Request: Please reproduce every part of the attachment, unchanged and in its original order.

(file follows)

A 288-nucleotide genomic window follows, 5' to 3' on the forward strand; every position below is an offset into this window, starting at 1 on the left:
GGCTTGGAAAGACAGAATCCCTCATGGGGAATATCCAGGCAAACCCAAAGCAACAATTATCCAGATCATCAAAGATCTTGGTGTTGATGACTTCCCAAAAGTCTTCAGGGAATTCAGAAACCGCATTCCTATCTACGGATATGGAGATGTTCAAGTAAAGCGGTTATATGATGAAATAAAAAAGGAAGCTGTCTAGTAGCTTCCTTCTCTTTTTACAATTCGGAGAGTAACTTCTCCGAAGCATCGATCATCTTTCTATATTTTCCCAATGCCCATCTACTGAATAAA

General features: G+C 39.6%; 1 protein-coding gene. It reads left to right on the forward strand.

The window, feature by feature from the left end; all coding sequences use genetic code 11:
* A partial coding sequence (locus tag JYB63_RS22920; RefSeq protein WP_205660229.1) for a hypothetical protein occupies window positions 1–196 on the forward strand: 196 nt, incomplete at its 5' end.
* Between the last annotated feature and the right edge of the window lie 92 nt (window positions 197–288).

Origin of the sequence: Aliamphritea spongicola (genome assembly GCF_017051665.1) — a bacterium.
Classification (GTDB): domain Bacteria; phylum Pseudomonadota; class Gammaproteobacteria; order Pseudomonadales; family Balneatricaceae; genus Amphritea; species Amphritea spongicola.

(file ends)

A 288-nucleotide genomic window follows, 5' to 3' on the forward strand; every position below is an offset into this window, starting at 1 on the left:
GGCTTGGAAAGACAGAATCCCTCATGGGGAATATCCAGGCAAACCCAAAGCAACAATTATCCAGATCATCAAAGATCTTGGTGTTGATGACTTCCCAAAAGTCTTCAGGGAATTCAGAAACCGCATTCCTATCTACGGATATGGAGATGTTCAAGTAAAGCGGTTATATGATGAAATAAAAAAGGAAGCTGTCTAGTAGCTTCCTTCTCTTTTTACAATTCGGAGAGTAACTTCTCCGAAGCATCGATCATCTTTCTATATTTTCCCAATGCCCATCTACTGAATAAA

General features: G+C 39.6%; 1 protein-coding gene. It reads left to right on the forward strand.

The window, feature by feature from the left end; all coding sequences use genetic code 11:
* A partial coding sequence (locus tag JYB63_RS22920; RefSeq protein WP_205660229.1) for a hypothetical protein occupies window positions 1–196 on the forward strand: 196 nt, incomplete at its 5' end.
* Between the last annotated feature and the right edge of the window lie 92 nt (window positions 197–288).

Origin of the sequence: Aliamphritea spongicola (genome assembly GCF_017051665.1) — a bacterium.
Classification (GTDB): domain Bacteria; phylum Pseudomonadota; class Gammaproteobacteria; order Pseudomonadales; family Balneatricaceae; genus Amphritea; species Amphritea spongicola.